KRISTIN CAMILIERE | STAFF REPORTER
“I remember fundraising for the first time for the tsunami victims in third grade,” said Ellie Rowley, junior political-science and peace and conflict studies major.
Rowley’s passion for fundraising started at a young age. She recently created and submitted a video to a contest for the Gift of Life, an organization that helps adults and children find bone marrow transplant donors. The video displayed her Butler University pride and passion for helping those suffering from blood cancer and disorders. She was selected among 10,000 applicants to represent Butler and Indiana through an internship.
She works to raise awareness and establish a blood cancer and disorders organization on campus.
“I’m waiting for SGA to look over my constitution and decide if they want me to be an organization or not,” Rowley said.
She will continue to hold bone-marrow swabbing drives outside of Atherton Union and Starbucks all year while she waits for SGA’s approval.
Rowley said she feels having this organization at Butler will benefit everyone.
“This is a way for me to get to know Butler in a better sense,” Rowley said. “But also Butler gets to know the cause for the Gift of Life. It’s a learning experience for both sides.”
She hosted a drive for Campus of World Marrow Donor Day on Sept. 16. outside of Atherton. As students walked by her table, she stopped them and ask if they had 60 seconds to save a life.
“It was so successful,” Rowley said. “I had 100 swabs, and I ran out of them. It was the best experience for a first drive.”
The Butler environment played a role in her ability to spread the word about her work.
“Something that Butler instills in me is a sense of community, where I am comfortable to talk to someone who I haven’t spoken to and ask them if they have heard of the Gift of Life,” Rowley said.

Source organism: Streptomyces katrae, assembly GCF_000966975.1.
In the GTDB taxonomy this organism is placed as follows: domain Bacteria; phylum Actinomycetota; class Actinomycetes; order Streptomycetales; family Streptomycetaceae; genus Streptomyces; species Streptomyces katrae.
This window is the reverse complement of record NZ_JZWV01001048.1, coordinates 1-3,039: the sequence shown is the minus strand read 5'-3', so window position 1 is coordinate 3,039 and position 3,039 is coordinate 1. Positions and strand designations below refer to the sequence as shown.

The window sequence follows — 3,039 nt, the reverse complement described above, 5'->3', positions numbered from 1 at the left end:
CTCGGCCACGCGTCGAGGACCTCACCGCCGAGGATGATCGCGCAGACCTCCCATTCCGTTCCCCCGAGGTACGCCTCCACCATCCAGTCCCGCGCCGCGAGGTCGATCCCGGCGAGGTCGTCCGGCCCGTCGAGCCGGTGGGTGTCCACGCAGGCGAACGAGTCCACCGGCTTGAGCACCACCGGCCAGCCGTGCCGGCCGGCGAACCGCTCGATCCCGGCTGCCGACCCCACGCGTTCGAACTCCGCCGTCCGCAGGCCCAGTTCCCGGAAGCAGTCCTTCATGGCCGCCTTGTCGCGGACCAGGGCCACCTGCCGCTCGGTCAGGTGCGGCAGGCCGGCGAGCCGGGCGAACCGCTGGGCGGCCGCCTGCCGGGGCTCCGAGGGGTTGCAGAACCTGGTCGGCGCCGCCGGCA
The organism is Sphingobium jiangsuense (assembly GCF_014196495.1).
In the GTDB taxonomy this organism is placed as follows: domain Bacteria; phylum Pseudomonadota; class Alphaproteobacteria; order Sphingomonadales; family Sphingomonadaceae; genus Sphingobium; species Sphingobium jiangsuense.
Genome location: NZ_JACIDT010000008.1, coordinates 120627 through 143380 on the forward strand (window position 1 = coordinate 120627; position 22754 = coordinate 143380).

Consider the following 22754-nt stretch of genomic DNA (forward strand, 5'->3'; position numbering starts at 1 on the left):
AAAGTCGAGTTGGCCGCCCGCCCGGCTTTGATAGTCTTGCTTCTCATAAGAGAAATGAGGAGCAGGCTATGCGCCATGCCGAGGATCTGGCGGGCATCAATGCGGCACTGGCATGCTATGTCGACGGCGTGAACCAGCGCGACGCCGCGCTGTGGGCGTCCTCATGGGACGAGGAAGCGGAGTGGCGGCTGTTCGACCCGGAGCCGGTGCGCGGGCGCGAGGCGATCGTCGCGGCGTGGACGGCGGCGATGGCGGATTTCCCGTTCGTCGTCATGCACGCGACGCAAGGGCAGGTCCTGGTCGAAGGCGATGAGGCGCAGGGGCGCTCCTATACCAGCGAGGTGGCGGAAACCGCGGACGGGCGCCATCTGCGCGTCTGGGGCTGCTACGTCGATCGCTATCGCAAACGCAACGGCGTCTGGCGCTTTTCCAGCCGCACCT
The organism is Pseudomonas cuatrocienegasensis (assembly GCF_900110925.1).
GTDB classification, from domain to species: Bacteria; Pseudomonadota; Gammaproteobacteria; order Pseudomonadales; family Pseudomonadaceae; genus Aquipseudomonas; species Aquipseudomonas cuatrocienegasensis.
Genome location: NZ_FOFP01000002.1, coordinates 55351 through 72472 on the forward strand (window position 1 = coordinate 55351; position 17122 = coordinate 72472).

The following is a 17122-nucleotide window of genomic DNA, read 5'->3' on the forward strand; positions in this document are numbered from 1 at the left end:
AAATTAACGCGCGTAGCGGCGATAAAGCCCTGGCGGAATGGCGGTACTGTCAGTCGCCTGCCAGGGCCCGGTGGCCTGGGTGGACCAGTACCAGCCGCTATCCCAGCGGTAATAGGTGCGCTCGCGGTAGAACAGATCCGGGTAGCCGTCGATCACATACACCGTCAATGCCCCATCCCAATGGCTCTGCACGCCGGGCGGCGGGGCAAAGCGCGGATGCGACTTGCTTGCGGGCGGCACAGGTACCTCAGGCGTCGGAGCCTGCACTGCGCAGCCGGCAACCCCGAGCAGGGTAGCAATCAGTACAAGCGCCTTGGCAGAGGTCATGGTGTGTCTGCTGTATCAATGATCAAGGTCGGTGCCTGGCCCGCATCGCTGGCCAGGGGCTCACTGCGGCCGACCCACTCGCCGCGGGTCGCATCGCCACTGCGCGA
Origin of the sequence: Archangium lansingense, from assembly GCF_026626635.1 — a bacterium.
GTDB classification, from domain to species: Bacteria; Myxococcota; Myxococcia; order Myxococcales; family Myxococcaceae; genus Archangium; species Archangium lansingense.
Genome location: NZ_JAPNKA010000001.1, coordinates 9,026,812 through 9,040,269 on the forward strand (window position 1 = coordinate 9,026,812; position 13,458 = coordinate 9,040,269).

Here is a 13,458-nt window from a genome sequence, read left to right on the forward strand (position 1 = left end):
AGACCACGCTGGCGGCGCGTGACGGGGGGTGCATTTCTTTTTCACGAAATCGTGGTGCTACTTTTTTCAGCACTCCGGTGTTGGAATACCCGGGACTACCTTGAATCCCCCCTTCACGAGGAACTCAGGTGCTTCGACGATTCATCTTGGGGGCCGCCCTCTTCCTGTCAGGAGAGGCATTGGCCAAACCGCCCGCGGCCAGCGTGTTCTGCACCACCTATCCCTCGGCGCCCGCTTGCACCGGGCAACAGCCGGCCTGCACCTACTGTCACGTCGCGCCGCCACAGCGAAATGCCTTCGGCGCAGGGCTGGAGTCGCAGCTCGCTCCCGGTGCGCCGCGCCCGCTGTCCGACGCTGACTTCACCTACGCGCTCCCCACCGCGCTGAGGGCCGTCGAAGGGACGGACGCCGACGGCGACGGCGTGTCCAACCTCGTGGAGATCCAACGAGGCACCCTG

She also went to the Sigma Chi fraternity and swabbed all of the men there. She trained them how to swab people’s mouths, so now they can help at her table.
“It was a great experience when Ellie came into our fraternity house to teach us how to swab,” risk management major Zack Davidoff said. “She was patient with all the guys and explained how swabbing can help save lives.”
Rowley took a class at the end of her sophomore year about activism. The class focused on motivating students to go out and make a change.
“I’ve always wanted to be the change you see in the world,” Rowley said.
The activism course not only inspired her, but also prepared her to be a leader.
“The main thing about activism is to equip people with the tools to be able to go out and be effective advocates for whatever it might be, and to help organize people to gain their support around a particular issue,” associate professor of political science Craig Auchter said.
Rowley was increasingly inspired to make a change after taking this class and approached her professor about how she could get involved. Auchter encouraged her to start searching the internet for internships.
“He gave me that push,” Rowley said.
Rowley said she believes blood cancer and disorders affects everyone, not just the people diagnosed.
“I’m a really global thinker,” she said. “I like to think that it’s not me, it’s not Butler, it’s not Indiana, it’s not even the United States. This is a human problem. This is something that affects every human regardless of race, religion, ethnicity and beliefs.”